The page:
Consultation opens on a digital currency for New Zealand

The Reserve Bank of New Zealand – Te Pūtea Matua is continuing its exploration of a central bank digital currency and is now consulting on the proposed design features.

Director of Money and Cash, Ian Woolford, says the bank is calling this ’digital cash’. “It would be a new type of money in addition to the banknotes and coins we have today, and the electronic money in your bank account.”

He says in a statement that digital cash would ensure that central bank money is available to all New Zealanders and able to be used digitally.

“It would also help enable a money and payments system that is innovative, competitive and contributes to the development of New Zealand’s digital economy.”

Woolford says this would be the first digital form of New Zealand currency backed by the government and available to the public.

“Physical cash in banknotes and coins would still be available, so people would have the option to use either digital or physical cash.

“You would likely need a digital wallet, payment card or phone app to access your digital cash. You wouldn’t need a commercial bank account to use it.”

…innovations in money and payments are challenging New Zealand’s monetary sovereignty…

He says that innovations in money and payments are “challenging New Zealand’s monetary sovereignty. Like cryptoassets, distributed ledgers, smart contracts, and digital currencies issued by global technology companies. New Zealand’s money must innovate to stay relevant and useful and ensure our monetary sovereignty”.

“There is also a huge opportunity for digital cash to support competition and innovation by enabling our powerful fintech sector.”

Woolford says that digital cash would be mainly used for payments by individuals and businesses, to pay online, instore, or even to pay a child’s pocket money in the same way people can use cash currently.

“You could use it to do new things like make an instant digital payment to anyone in New Zealand. Today, New Zealanders still cannot make instant payments electronically to other people, unless they are both with the same bank.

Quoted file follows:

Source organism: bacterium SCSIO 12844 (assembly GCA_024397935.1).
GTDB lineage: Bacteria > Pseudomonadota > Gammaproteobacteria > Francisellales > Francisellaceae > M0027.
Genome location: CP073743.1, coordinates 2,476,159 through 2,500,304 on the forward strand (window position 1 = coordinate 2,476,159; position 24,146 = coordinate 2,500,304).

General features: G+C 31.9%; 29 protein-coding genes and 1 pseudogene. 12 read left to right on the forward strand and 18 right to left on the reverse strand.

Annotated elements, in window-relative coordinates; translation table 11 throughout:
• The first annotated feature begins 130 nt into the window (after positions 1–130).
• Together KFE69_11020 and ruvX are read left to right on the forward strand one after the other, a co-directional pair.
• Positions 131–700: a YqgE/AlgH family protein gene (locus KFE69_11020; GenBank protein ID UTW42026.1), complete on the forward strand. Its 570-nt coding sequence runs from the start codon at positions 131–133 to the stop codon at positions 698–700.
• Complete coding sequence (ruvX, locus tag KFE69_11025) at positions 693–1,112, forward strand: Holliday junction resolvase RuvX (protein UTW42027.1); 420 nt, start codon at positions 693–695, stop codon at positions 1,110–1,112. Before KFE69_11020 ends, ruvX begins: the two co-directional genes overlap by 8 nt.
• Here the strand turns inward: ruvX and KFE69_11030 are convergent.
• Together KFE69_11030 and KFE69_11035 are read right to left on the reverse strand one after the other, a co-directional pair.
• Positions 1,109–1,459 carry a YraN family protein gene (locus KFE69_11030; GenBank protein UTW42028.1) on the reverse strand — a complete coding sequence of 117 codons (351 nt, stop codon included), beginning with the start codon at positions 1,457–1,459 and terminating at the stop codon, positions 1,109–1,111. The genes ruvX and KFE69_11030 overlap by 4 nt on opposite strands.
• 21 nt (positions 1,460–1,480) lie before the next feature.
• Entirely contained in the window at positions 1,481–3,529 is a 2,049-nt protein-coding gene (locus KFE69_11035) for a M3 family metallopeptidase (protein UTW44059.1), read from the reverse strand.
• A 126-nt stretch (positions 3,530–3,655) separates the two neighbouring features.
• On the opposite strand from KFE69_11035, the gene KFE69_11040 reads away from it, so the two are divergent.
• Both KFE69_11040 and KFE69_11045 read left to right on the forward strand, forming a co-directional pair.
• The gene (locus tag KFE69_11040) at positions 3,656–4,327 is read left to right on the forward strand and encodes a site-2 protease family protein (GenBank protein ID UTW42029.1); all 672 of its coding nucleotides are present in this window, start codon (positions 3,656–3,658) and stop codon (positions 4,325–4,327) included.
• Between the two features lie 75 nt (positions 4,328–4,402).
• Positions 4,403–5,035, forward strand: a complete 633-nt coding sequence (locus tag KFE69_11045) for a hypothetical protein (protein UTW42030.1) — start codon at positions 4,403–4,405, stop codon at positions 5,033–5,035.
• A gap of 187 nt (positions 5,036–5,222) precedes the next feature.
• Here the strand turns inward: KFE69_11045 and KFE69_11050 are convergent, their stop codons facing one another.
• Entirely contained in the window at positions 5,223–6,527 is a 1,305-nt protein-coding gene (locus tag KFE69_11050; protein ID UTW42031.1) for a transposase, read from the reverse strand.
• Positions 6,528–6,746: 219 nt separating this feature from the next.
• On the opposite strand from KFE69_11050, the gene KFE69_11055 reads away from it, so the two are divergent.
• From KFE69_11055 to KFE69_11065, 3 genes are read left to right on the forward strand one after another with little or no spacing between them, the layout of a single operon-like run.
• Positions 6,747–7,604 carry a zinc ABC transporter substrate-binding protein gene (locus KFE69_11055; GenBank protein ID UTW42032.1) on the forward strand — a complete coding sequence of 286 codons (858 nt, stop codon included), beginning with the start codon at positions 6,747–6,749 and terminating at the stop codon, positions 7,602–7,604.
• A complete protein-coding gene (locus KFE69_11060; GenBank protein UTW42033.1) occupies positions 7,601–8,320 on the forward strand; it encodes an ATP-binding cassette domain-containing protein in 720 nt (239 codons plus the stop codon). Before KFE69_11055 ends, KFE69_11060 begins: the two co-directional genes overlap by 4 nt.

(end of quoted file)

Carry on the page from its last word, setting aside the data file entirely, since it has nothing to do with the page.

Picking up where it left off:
“It would also work via Bluetooth, so you could make payments without connecting to the internet. This would be useful in an emergency, or when the power is out.

…digital cash would be private, secure, and trusted…

“Digital cash would be private, secure, and trusted – the Reserve Bank will not control or see how you spend your money.”

He says that like physical cash, digital cash would be denominated in New Zealand dollars and issued by the Reserve Bank. It could be swapped 1:1 with physical cash, and other forms of NZD, like the electronic money in a bank account.

“We are planning for a future in New Zealand that has less cash, but not one that is cash-less. We are committed to continuing to make cash available in forms that New Zealanders want to use.”

Woolford says many New Zealanders are using physical cash less and finding it harder to access. The bank’s latest survey on cash use is out soon and shows cash use declined fast under Covid and is not increasing.

The Reserve Bank wants New Zealanders to tell it what they think before it designs how digital cash will work. What are the challenges, benefits, and concerns?

Consultation is open April 17 until July 26, 2024.

The banks says this is multi-stage exploration until around 2030 and there will be further opportunities for consultation. See

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